Learn how to apply sample practices from the Unified Process so you can
Whether you are interested in agile or disciplined development using RUP, OpenUP, or other agile processes, this book will help you reduce the anxiety and cost associated with software improvement by providing an easy, non-intrusive path toward improved results--without overwhelming you and your team.
Where Do the Practices Come From? 1
Using Practice Descriptions 3
Adopting the Practices: Iterative Development, Levels of Ceremony, and Agility 4
Key Development Principles 9
Unified Process Lifecycle 12
Rational Unified Process (RUP) 17
eXtreme Programming (XP) 19
Practice 1 Manage Risk 29
Practice 2 Execute Your Project in Iterations 42
Practice 3 Embrace and Manage Change 60
Practice 4 Measure Progress Objectively 77
Practice 5 Test Your Own Code 95
Practice 6 Leverage Test Automation Appropriately 115
Practice 7 Everyone Owns the Product! 132
Practice 8 Understand the Domain 155
Practice 9 Describe Requirements from the User Perspective 170
Practice 10 Prioritize Requirements for Implementation 186
Practice 11 Leverage Legacy Systems 201
Practice 12 Build High-Performance Teams 217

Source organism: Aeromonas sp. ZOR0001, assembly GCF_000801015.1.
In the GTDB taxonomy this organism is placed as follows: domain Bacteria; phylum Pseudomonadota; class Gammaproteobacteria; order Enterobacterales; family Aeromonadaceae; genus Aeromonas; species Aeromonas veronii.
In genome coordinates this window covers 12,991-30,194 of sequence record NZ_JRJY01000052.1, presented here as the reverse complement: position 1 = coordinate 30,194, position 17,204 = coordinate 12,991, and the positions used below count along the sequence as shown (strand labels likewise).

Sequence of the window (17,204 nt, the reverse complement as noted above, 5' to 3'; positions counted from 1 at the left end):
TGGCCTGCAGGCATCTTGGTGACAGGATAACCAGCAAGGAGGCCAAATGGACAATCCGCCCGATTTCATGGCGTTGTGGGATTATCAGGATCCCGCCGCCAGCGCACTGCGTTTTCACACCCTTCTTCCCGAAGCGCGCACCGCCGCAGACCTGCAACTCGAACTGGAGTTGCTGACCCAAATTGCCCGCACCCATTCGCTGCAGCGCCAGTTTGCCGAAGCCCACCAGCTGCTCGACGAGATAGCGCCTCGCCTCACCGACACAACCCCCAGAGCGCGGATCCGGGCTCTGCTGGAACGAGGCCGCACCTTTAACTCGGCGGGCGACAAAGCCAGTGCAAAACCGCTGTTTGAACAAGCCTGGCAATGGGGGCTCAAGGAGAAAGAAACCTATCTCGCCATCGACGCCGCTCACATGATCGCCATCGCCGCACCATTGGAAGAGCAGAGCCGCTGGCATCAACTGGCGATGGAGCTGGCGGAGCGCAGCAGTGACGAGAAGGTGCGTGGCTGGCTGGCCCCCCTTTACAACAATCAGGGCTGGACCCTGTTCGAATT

Practice 13 Organize Around the Architecture 232
Practice 14 Manage Versions 245
Practice 15 Leverage Patterns 263
Practice 16 Architect with Components and Services 275
Practice 17 Actively Promote Reuse 288
Practice 18 Model Key Perspectives 301
Practice 19 Rightsize Your Process 316
Practice 20 Continuously Reevaluate What You Do 329
Which Practices Should I Adopt First? 345
Start with the Basics 347
Adopt Related Practices 353
How Can RUP and EPF Help Me? 357
Choosing the Right Pilot Project 358
Why EPF? 361
What Is EPF? 362
Potential Users of EPF 363
Extensible Process Content 366
Software Process Engineering Metamodel 368
Extensible Process Engineering Tools 374
Participating in the Development of EPF 376
Process for a Variety of Projects 380
Process for the Enterprise 384
How the Practitioner Uses RMC 385
How a Project Manager Uses RMC 385
How Process Managers Use RMC 387
Guiding Principles for Evolving IBM Rational Method Composer 390